This task it achieves with little fuss. I lined up the HomePod next to an Amazon Echo Show and found that, across the room and up close, the Apple device’s microphones were more effective at picking up up my voice when speaking at normal volume. To be fair, this isn’t the Show’s strongest suit; the Echo Plus is much more effective and matches the HomePod stride for stride in recognising voice commands spoken quietly against a background of moderately loud music.
Still it goes to show that Apple has this essential part of smart speaker design nailed. I found the microphone array was able to pick up voice commands from a few metres away even with the music turned up to room-filling volume and you don’t have to shout.
The things it can tell you about the music you can listen to are pretty impressive, too, particularly the way you can ask about what’s playing right now. You can ask Siri who the drummer is on a track, for instance, for more information about the album or even the producer.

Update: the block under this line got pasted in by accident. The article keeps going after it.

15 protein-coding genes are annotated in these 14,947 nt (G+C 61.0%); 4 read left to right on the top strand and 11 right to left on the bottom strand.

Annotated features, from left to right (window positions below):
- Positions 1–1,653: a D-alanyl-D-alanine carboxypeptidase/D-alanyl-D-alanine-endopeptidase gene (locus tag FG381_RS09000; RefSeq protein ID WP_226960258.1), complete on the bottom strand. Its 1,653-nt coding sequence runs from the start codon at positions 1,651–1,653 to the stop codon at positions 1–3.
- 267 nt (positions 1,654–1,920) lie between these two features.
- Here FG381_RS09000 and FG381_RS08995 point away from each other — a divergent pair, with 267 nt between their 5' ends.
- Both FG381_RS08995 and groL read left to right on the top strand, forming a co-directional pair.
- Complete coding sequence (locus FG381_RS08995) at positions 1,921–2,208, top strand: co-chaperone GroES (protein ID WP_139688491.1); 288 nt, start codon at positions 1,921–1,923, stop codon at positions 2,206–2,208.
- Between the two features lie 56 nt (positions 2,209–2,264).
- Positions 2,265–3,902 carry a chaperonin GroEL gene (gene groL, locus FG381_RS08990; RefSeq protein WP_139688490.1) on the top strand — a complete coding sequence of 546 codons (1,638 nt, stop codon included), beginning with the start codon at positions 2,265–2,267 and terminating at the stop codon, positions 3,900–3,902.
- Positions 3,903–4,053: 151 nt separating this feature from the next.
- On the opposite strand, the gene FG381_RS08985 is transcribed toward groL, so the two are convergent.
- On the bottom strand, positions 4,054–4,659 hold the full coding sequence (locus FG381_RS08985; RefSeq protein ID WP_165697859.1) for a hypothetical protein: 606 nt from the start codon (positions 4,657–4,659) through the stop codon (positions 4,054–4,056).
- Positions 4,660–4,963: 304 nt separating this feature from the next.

It’s possible to ask the HomePod to play more tracks like the one you’re listening to, different versions of it or something completely different. These are capabilities missing from Amazon’s Echo speakers which won’t even let you “play it again” if you choose not to use Amazon Music.
Having said that, the HomePod isn’t perfect. Often, it didn’t know who was playing on a particular track, instead opting to inform me who has played the drums/guitars/bongos for the band in the past.
And it has a problem with distinguishing between singers and bands. When asked, “who’s singing?” while LCD Soundsystem’s Oh baby was playing, “LCD Soundsystem” came the rather obviously incorrect answer. Thanks, Siri. Only if you ask – very slowly and very clearly – “tell me more about the singer” will you get that information.
This is symptomatic of the smart speaker experience on the Apple HomePod. Indeed, Siri on the HomePod is very much like Siri on the iPhone: occasionally useful, quite proscriptive about the phrases you use and not nearly as accomplished as either Alexa or Google Assistant in picking up the naturally spoken word.